Pitt student running for local state representative seat

Courtesy of Jacob Pavlecic
Pavlecic is only 20, but he has announced his candidacy for the 30th Legislative District.

Raymond Arke | News Editor

02/01/18

Many students vote and follow the news, and some wish to be a real part of the political process. For one University of Pittsburgh student, he’s following through on that wish.

Jacob Pavlecic, a 20-year-old junior at Pitt majoring in politics and philosophy and with minors in finance and French, has announced he is running for the 30th District in the Pennsylvania House of Representatives in the Democratic primary. The 30th District consists of Hampton Township, Richland Township, the borough of Fox Chapel and parts of O’Hara and Shaler Townships, according to the Pennsylvania Department of State.

Pavlecic credited the idea of running for state office to his best friend.

“After the 2016 election we were chatting and he said, ‘This is crazy what’s going on right now, I can’t believe it,’” Pavlecic recounted. “‘Why couldn’t our school do something with politics, if they try hard enough.’”

That suggestion stayed in Pavlecic’s mind.

“I don’t know how serious he was at the time, but it stuck with me,” he said. “I’ve always cared deeply about politics. I care deeply about policy especially, so why not give it a shot.”

Pavlecic said that his motivations for running have nothing to do with the incumbent, State Rep. Hal English (R-30), but rather because he just wants to “run for this office.”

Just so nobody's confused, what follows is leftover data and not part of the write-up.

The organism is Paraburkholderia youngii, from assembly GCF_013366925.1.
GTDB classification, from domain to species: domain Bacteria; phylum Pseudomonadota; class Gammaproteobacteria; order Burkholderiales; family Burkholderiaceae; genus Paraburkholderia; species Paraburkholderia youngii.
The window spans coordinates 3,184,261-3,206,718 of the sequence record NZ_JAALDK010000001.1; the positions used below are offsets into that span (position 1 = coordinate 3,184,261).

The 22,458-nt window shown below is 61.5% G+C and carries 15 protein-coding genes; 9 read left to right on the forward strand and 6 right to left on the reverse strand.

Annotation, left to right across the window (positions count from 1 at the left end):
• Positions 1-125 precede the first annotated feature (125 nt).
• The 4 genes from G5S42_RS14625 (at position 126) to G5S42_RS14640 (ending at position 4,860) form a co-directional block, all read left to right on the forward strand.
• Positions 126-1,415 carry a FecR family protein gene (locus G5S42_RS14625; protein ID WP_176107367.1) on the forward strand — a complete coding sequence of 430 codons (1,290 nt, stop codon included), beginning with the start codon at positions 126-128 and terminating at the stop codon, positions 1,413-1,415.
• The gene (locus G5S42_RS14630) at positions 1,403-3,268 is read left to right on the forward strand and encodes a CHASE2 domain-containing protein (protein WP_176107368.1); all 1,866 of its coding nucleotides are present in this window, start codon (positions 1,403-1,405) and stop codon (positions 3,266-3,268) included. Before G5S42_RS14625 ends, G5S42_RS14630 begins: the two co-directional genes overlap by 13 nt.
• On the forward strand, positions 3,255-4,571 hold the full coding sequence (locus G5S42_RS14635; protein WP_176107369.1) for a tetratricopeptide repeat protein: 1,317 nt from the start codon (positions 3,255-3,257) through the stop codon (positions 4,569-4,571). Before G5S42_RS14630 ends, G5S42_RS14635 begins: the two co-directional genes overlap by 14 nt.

“If I win the primary I’ll hopefully be facing Hal English. He’s a nice guy, he called me when I got my Eagle Scout in the district,” he said. “I have several ideological differences from him, but he is a nice guy. I do have respect for him.”

Pavlecic described three big policy proposals that form his platform: balancing the state budget, reforming the occupational licensing system and controlling healthcare costs. He addressed the budget first, which he calls “a mess.”

“This upcoming fiscal year, Pennsylvania is projected to have a $1 billion deficit and in the next couple years that shoots up to $2 billion,” he said.

The process has to change or the state faces credit downgrades which could impact funding for schools and other state programs, Pavlecic warned.

“We have some hard choices there,” he said.

Another issue he cares a lot about is reforming the way the state occupational boards work, something Gov. Tom Wolf has already launched a task force addressing. These boards “determine who can be a surgeon, who can be doctor and you need to make sure your surgeon is qualified to do his job,” Pavlecic said.

However, Pavlecic criticized the unequal amount of hours required for different careers.

“In PA, you need about 1,250 hours to become a certified barber, and you need 120 hours to become an EMT,” he said.

According to the Pennsylvania Department of Health, to be certified as a Emergency Medical Responder requires 48-52 hours and to become an EMT requires 150-200 hours. The State Board of Barber Examiners confirmed that to become a licensed barber, a participant must spend 1,250 hours under a licensed barber teacher.

Fixing this board system is a place where he sees an opportunity for bipartisanship.

“I think that’s an area I can work with Republicans to try and get rid of some of these regulations to make it easier to jump into business or increase reciprocity agreements with other states, so if you move here from a different state and you’re qualified to do your job, you can still do it here,” Pavlecic said.